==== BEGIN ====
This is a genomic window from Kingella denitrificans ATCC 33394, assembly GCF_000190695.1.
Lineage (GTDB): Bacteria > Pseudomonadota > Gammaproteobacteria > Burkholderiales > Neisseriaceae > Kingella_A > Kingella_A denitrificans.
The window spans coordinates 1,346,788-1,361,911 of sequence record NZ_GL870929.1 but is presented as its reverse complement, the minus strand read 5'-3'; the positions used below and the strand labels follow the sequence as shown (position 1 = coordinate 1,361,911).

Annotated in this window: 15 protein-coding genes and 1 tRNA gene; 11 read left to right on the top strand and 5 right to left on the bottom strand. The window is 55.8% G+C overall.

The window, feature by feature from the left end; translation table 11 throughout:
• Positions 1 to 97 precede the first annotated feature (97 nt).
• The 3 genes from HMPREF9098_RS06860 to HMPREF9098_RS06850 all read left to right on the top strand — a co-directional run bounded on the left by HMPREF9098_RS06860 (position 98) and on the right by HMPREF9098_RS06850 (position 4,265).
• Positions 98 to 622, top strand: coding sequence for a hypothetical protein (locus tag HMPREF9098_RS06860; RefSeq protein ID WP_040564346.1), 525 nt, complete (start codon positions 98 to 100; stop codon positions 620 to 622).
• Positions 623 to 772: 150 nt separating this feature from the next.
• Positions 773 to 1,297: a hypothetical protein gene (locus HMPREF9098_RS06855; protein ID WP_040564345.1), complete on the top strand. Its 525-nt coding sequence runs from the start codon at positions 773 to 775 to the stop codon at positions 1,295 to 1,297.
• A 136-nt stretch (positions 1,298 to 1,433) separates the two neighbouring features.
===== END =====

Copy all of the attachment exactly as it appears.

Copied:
This is a genomic window from Kingella denitrificans ATCC 33394, assembly GCF_000190695.1.
Lineage (GTDB): Bacteria > Pseudomonadota > Gammaproteobacteria > Burkholderiales > Neisseriaceae > Kingella_A > Kingella_A denitrificans.
The window spans coordinates 1,346,788-1,361,911 of sequence record NZ_GL870929.1 but is presented as its reverse complement, the minus strand read 5'-3'; the positions used below and the strand labels follow the sequence as shown (position 1 = coordinate 1,361,911).

Annotated in this window: 15 protein-coding genes and 1 tRNA gene; 11 read left to right on the top strand and 5 right to left on the bottom strand. The window is 55.8% G+C overall.

The window, feature by feature from the left end; translation table 11 throughout:
• Positions 1 to 97 precede the first annotated feature (97 nt).
• The 3 genes from HMPREF9098_RS06860 to HMPREF9098_RS06850 all read left to right on the top strand — a co-directional run bounded on the left by HMPREF9098_RS06860 (position 98) and on the right by HMPREF9098_RS06850 (position 4,265).
• Positions 98 to 622, top strand: coding sequence for a hypothetical protein (locus tag HMPREF9098_RS06860; RefSeq protein ID WP_040564346.1), 525 nt, complete (start codon positions 98 to 100; stop codon positions 620 to 622).
• Positions 623 to 772: 150 nt separating this feature from the next.
• Positions 773 to 1,297: a hypothetical protein gene (locus HMPREF9098_RS06855; protein ID WP_040564345.1), complete on the top strand. Its 525-nt coding sequence runs from the start codon at positions 773 to 775 to the stop codon at positions 1,295 to 1,297.
• A 136-nt stretch (positions 1,298 to 1,433) separates the two neighbouring features.